Simon Grey–a favorite and friend of mine–takes me to task for what he sees as a host of errors in my recent posts about Game. Most of his accusations miss the mark because they are cascaded from his unwillingness to acknowledge that word seduction has a negative connotation; that seduction is a negative connotation. He writes:
Let’s start with consulting the dictionary. Merriam-Webster’s defines seduction as, “the act of seducing; especially: the enticement of a person to sexual intercourse; something that seduces; something that attracts or charms.” Astute readers will note that this definition of seduction makes absolutely no assertion towards the morality of its ends. Seducing a woman for sex can be good (like getting your wife into bed) or it can be bad (like getting someone else’s wife into bed), but there is nothing intrinsic to seduction that makes it good or bad. So, Cane’s understanding of seduction is not great because he apparently doesn’t even know what the word “seduction” even means.
Let me fix that bolded sentence for Simon: “Mildly astute readers will make a half-assed effort and then congratulate themselves to note that this particular definition of seduction makes absolutely no assertion towards the morality of its ends.”
We can know this a few ways.
1. The etymology of the word means “to lead astray”.
2. The KJV, ESV, NASB, and NKJV only and always use the word seduction or seduce in the sense of “lead astray”. It is not without reason that we are taught that “The fear of the Lord is the beginning of wisdom”; rather than, say, “Believe in yourself to have the right answer.”
3. Most damningly, his own provided definition for seduction starts with: “the act of seducing”. Clicking to the definition of seducing returns the definition of seduce, as we would imagine. Please do look, and notice that there is a blue blurb box that gives you an incomplete definition of seduce; a sort of Twitter version of the definition. Below that, in the white box, it reads:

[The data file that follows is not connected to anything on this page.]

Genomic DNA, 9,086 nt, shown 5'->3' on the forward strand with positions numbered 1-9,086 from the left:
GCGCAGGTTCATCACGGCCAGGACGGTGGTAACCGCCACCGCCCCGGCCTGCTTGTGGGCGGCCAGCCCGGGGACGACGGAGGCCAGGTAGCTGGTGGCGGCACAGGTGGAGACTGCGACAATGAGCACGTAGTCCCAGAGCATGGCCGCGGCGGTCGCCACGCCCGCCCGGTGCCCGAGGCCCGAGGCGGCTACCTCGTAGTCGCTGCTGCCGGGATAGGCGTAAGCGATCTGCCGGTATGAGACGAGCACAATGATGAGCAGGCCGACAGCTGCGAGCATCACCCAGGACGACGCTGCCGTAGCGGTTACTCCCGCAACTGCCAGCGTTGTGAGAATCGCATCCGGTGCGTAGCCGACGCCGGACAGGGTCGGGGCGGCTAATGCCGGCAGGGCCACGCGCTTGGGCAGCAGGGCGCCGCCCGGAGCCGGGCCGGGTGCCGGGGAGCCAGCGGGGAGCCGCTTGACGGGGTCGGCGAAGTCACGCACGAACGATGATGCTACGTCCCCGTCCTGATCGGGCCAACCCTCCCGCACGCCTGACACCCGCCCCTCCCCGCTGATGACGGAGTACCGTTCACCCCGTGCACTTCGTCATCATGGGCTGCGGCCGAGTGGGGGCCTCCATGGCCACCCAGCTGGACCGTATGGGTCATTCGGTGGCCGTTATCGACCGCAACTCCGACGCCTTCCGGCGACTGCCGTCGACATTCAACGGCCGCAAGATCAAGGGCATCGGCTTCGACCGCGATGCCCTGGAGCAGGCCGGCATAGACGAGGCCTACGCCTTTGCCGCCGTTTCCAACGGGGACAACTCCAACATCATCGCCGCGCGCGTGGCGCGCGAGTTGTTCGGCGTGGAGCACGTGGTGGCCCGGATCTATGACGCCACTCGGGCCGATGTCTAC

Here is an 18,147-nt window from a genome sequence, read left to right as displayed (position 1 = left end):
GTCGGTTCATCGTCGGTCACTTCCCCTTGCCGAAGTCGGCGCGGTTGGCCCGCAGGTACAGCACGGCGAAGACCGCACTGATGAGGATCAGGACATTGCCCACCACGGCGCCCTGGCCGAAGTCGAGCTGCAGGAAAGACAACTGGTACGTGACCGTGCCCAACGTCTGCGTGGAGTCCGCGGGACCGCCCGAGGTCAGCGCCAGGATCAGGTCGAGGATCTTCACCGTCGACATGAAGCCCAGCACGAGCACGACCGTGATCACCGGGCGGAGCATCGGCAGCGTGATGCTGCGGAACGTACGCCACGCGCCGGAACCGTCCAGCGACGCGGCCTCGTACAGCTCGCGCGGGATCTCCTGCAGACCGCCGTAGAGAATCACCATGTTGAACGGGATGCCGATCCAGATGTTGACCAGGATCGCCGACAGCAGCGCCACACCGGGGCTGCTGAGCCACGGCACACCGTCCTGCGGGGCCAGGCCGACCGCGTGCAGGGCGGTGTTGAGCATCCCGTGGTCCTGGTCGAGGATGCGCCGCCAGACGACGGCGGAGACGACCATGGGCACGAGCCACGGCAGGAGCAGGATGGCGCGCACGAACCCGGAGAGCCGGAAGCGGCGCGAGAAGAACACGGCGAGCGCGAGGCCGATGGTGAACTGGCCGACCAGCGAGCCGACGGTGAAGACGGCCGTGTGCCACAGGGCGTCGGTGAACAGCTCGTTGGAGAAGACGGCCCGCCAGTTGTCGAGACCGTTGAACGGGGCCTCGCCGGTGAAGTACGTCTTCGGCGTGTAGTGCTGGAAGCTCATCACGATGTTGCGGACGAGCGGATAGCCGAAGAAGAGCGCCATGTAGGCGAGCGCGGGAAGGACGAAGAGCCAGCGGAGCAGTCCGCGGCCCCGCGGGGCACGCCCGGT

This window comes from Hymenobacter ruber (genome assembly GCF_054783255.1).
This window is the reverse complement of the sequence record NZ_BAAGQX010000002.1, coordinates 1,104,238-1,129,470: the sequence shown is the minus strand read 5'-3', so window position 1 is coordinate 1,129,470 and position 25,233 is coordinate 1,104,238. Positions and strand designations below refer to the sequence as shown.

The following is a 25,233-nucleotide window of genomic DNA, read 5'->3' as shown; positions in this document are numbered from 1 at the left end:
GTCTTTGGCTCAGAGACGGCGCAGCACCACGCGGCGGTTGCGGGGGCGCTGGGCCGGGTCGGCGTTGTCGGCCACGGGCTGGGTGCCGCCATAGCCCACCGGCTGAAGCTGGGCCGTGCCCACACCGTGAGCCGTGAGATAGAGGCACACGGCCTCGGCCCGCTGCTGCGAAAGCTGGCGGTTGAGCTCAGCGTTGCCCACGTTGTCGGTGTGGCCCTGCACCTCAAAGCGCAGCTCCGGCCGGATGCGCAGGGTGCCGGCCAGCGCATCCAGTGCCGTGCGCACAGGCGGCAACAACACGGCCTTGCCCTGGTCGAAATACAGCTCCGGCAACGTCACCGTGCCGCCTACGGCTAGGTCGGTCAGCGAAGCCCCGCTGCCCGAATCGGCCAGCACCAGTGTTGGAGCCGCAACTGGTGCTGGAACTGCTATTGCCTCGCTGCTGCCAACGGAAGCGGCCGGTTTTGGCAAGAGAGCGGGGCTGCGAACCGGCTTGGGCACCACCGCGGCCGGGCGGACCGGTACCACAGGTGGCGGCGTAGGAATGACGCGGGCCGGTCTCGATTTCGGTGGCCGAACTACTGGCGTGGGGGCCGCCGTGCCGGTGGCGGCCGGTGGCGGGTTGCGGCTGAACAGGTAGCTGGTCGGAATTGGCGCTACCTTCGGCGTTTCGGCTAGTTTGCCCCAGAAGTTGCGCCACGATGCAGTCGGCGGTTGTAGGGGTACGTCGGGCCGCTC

Full Definition of SEDUCE1: to persuade to disobedience or disloyalty2: to lead astray usually by persuasion or false promises3: to carry out the physical seduction of : entice to sexual intercourse
4: attract— se·duc·er noun
Ska-doosh. The important part of seduction is not the part about attraction or persuasion, but about disobedience, disloyalty, and leading astray. If we want to talk about attraction or persuasion, then we use the words…attraction and persuasion.
Someone who instead picks the word seduction wants to
entangle harness a particular meaning. Just so: Someone who wants us to choose the word seduction wants to harness entangle us to be lead astray. Some of those people went to college. Some of those people even teach at college. Some of those people write dictionaries.
For this reason, those in Christian homeschooling circles often and wisely recommend the use of Noah Webster’s 1828 American Dictionary of the English language. Here is that definition of seduction:
1. The act of seducing or of enticing from the path of duty.
We ought not be the sort of people who can’t distinguish between harnessing, and entangling.